Amidst an exodus of city-dwellers during the Labor Day weekend, China online travel sites are fighting to secure a slice of the burgeoning individual travel market. On April 20, online tourism ordering service website, Yeex.cn. launched. Yeex.cn provides a platform for individual tourism and comprehensive route solutions by offering a variety of tourist resort products and promoting high quality group/individual travel routines and packages.

That came after the launch of Ctrip’s subsidiary site Lvping.com in early 2011, 17u.com rebranding in March, Tuniu‘s Series C funding and LvMama launching a “travel strategy” section. According to a report on Chinese Travel-related E-commerce from EnTravel Group, the online travel market has reached Rmb 39 billion in 2010, up 42% from 2009. It is expected to double to Rmb 68 billion or over US$10 billion by end 2012. Amongst these sites, which can capture the increasingly savvy and sophisticated Chinese travelers?

Tuniu active users 500,000, revenue reached $61.6mn (Rmb400mn) in 2010

On April 12, Tuniu.com completed a US$50 million Series C funding from Sequoia Capital, the Lotte Group, DCM, and Highland Capital Partners. Tuniu.com CEO Yu Dunde said, Tuniu has transferred from its original role of “platform” to a “whole journey companion”. Tuniu is speeding up to set points of the enclosure and entering into the buildup track.

Founded in October 2006, Tuniu has offered online travel booking services and has now expanded into 16 cities. A key differentiator from other similar sites is that Tuniu deeply engage in all the procedures of customer’s traveling to ensure the best for customer’s whole travel experience. Relying on this “whole journey companion” model, current number of Tuniu’s active users keeps around 500,000, and revenue reached Rmb400mn in 2010.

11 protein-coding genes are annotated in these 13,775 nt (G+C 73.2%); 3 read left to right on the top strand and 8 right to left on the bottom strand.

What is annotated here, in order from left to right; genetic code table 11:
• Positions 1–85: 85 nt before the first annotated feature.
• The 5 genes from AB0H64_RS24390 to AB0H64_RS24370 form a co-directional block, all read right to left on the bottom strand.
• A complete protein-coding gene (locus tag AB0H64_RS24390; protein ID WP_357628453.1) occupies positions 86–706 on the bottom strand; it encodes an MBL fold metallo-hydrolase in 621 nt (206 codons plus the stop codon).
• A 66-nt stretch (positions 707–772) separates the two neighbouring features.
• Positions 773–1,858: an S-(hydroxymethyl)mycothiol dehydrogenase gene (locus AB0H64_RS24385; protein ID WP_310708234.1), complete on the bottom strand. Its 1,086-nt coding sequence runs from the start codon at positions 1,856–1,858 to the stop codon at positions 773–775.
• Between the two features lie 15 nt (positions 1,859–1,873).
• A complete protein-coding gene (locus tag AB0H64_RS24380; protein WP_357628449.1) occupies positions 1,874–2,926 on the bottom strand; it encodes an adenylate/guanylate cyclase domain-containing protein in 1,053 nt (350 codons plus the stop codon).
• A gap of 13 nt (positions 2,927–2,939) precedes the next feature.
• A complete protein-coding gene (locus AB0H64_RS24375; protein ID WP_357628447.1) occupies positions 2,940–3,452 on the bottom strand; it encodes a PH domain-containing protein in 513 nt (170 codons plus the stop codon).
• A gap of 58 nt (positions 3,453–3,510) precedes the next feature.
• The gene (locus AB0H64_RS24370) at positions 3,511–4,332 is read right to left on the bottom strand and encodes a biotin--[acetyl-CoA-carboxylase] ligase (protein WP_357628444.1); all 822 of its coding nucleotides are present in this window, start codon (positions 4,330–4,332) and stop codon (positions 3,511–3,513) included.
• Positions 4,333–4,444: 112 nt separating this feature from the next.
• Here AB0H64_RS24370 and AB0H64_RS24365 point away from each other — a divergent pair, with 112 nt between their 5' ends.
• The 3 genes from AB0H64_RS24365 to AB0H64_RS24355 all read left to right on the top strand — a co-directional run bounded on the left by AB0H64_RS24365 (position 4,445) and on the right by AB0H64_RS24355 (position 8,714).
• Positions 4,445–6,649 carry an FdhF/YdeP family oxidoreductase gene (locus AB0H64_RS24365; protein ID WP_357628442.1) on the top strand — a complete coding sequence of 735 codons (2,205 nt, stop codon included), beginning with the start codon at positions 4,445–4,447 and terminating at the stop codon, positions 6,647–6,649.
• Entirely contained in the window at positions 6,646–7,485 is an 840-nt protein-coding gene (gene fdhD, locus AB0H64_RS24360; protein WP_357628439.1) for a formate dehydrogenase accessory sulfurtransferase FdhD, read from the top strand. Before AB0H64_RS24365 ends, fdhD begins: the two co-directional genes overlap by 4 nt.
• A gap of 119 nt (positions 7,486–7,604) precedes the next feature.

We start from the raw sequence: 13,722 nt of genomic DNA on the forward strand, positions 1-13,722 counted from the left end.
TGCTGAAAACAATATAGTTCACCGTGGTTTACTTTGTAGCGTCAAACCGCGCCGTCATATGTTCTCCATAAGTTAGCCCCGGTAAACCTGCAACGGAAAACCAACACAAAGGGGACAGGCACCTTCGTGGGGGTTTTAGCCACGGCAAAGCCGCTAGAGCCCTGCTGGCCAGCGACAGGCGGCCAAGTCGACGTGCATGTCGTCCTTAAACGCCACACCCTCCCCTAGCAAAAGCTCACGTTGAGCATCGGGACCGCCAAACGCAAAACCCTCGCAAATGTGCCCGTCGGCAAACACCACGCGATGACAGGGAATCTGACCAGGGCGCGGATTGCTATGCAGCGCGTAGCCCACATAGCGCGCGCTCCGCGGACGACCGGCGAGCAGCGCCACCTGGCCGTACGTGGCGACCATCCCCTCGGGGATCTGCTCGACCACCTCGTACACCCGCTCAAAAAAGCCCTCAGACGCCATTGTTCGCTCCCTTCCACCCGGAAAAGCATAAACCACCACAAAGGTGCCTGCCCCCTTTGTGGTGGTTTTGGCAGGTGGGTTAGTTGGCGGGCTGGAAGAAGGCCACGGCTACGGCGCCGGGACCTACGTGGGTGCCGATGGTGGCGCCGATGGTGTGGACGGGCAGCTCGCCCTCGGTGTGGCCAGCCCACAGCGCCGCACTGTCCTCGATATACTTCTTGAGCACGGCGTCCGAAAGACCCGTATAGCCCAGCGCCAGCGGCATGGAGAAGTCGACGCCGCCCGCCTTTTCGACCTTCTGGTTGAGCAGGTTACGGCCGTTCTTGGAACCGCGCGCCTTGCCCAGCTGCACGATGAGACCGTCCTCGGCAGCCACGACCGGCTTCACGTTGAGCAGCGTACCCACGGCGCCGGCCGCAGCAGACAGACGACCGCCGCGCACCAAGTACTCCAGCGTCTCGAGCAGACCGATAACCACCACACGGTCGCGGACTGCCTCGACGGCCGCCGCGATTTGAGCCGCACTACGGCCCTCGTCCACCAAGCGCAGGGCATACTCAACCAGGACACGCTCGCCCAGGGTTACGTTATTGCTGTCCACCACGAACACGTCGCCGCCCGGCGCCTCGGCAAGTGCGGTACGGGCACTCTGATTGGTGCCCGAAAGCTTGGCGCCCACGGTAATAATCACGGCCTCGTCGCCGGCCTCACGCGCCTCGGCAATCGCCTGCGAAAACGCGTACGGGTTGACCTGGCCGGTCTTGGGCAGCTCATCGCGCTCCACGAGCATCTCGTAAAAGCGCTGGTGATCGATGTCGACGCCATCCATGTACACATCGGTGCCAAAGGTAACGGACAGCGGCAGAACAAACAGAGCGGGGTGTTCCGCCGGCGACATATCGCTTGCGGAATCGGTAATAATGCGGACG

Tuniu also started to target corporates and group travels as their chief clients to provide considerate cloth-custom-tailor-like customized service. Corporate travels currently represent around 25% of Tuniu’s customer base.

Daodao.com – from TripAdvisor translation to travel online media company

When first launched, Daodao’s strategy was to translate some of the reviews on TripAdvisor into Chinese, and based on that foundation slowly built up reviews from Chinese members. The company sold 30% stake to Tencent at Rmb 50 million to 60 million in January 2011. Currently with over 45 million reviews, Daodao has evolved into a travel media company, which does not directly sell travel services or products.

However, Daodao currently faces the issue of neutrality of content due to its relationship with eLong.com (elong is the first recommended booking engine of Daodao) and advertisers. Its CEO has been actively clarifying and setting up internal scrutiny units.

Lvping – Ctrip’s protege?

Launched early 2011, Lvping (“Donkey Review”)’s Alexa ranking has risen from sub 1million to within 1000. There has been concerns over Ctrip’s monopoly playing a negative role on the trajectory of the site, yet it seems that Lvping is off to a strong start.

YiQiYou (17u.com): China’s first real-name travel blog

Considered a late comer to the online travel space, YiQiYou (“Travel Together”), formerly rebranded from similar meaning but more seriously sounding name TongCheng, is mired by the lack of Daodao’s early mover advantage and Lvping’s strong backing. However, its innovative marketing campaign, such as the blogging contest in late 2009, was well recevied. And its recent move to a real name based (versus Daodao’s alias based) review system has enforced accountability of comments.

Yeex: the latest addition to the pool

How can Yeex fit itself in the market and get a piece from the cake? Yeex’s parent company, etpass was founded in 2005 and initially focused on e-tickets online booking, online check-in, hotel booking, and business travel consulting. For Yeex, the company has secured funding of US$30 million from financial companies including JTB,  Nomura and Marubeni. With the strong financial backing, it is yet to be seen what will differentiate Yeex from its competitors.